If 2006 was the year when unaccountable Wikipedia cliques consolidated their hold on the site, then 2007 was the year they started to bully the rest of the Internet into submitting to their cultish practices. Having watched them spend the year trashing critics foul or fair and removing links to dissenting voices to hit google rankings where they hurt, most of us had seen enough.
Much to our encouragement, 2007 was also the year the rest of the Internet began to fight back. And so successful has this been that we end 2007 on a festive high. Not only have Google arrived like the Naval Officer at the close of Lord Of The Flies to promise an escape from the spiraling barbarism on Jimbo’s fantasist island, the media have stepped off the boat to tell the world what really happens when the parents aren’t around.
Yet a couple of weeks into a series of devastating revelations about the site’s corrupt core, rather than engage in soul searching reassessments, floundering Wikipediots continue to respond in the only way they know how — by attacking the source.
Ten Reasons Why The Arbitration Committee Doesn’t Matter
- ArbCom is creature of Mr. Wales, the last vestige of the Cult of the Godking;
- The processes and procedures of ArbCom are amateurish and slipshod;
- It encourages meddling and humiliation by allowing anyone to comment in disputes in which they have no standing and nothing relevant to contribute;
- It is utterly lost in discerning the difference between evidence, opinion and rumor;
- By confusing its role as the trier of fact with that of investigator they take on a star-chamber character;
- Community over-involvement in the process brings in all the evils of the dysfunctional social networking community;
- It is openly a respecter of persons and influence and not a provider of equal application;
- Its collaborative authoring methods leads to atomized, disjointed, incomprehensible and inconsistent decisions;
- It declines application of it’s own decisions as precedent, denying guidance to those depending on its decisions, and;
- It is lead by and intimately tainted from its inception by a legal professional who left practice after receiving discipline for a serious and unresolved ethical lapse.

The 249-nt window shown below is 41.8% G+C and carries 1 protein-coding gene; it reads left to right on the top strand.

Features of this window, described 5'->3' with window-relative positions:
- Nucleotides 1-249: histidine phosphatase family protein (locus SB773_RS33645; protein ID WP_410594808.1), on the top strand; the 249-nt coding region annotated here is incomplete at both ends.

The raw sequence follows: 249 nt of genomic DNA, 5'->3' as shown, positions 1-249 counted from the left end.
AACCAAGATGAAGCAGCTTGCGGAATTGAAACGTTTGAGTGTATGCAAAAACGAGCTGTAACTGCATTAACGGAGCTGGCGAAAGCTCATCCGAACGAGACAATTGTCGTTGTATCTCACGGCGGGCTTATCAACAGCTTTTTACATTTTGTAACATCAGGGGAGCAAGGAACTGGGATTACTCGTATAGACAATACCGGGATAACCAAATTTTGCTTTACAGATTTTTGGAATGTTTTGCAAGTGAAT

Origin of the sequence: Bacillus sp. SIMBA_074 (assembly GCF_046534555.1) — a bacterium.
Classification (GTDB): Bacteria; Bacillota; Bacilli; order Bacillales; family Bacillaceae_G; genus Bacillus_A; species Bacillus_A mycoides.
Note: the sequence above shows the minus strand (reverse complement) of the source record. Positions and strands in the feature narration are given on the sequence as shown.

(NB: I gave it a lot of thought before I made it a practice to discuss one arbitrator’s professional ethical lapses in relation to his ArbCom role. It is his repeatedly taking recourse to undue influence and privilege, often in his wikien-l postings in which he regularly makes reference to his background as a lawyer which finally persuaded me that this was appropriate. He opens the door into his conduct as a lawyer.)
As a new feature of Opinions and Editorials, some of the best postings to The Review forum will be showcased here. This post was submitted to The Wikipedia Review on December 12th, 2007 by our own resident culture vulture, The Fieryangel. The original post can found here.
This is one of the things that really gets my goat. As somebody who studies music professionally, I know a lot about the creative process. While the public has this idea that composers and other creators basically live in some sort of world where there are no such things as bills to pay, food to buy, clothes to wash and other such mundane things that make up ordinary existence, these things are often important parts of why certain choices are made in a professional life and why some people either succeed or fail. “Information just wants to be free” should never be understood as “free as in beer”, since composers, writers, artists and others have to make their lives.
Happily for people living today, other creators in the past have fought to create some sort of payment for use of intellectual property to those who create. Beaumarchais was the first important figure in this process, insisting on a percentage of the book at performances of his plays. Beethoven created a new statute for composers by refusing to submit to the old system of royal patronage. Finally, in 1847, the composer Ernest Bourget sued the Café-Concert (think “cabaret”) the Ambassadeurs in Paris for payment for use of his songs and won his court case. This lead to the create of unions of composers such as the SACEM, ASCAP, PRS and others which allowed for payment for use of music. Although there are excesses, I can personally point to situations in which this money becomes the difference between living comfortably (but not lavishly) and being in a poorhouse…
Information just wants to be free, but creators need to be paid. It’s a right to be paid for your work. Why should creators be any different?
Unfortunately, Wikipedia is taking this even further in their latest fund-raising ploy : Give us money and we’ll give you “free” information.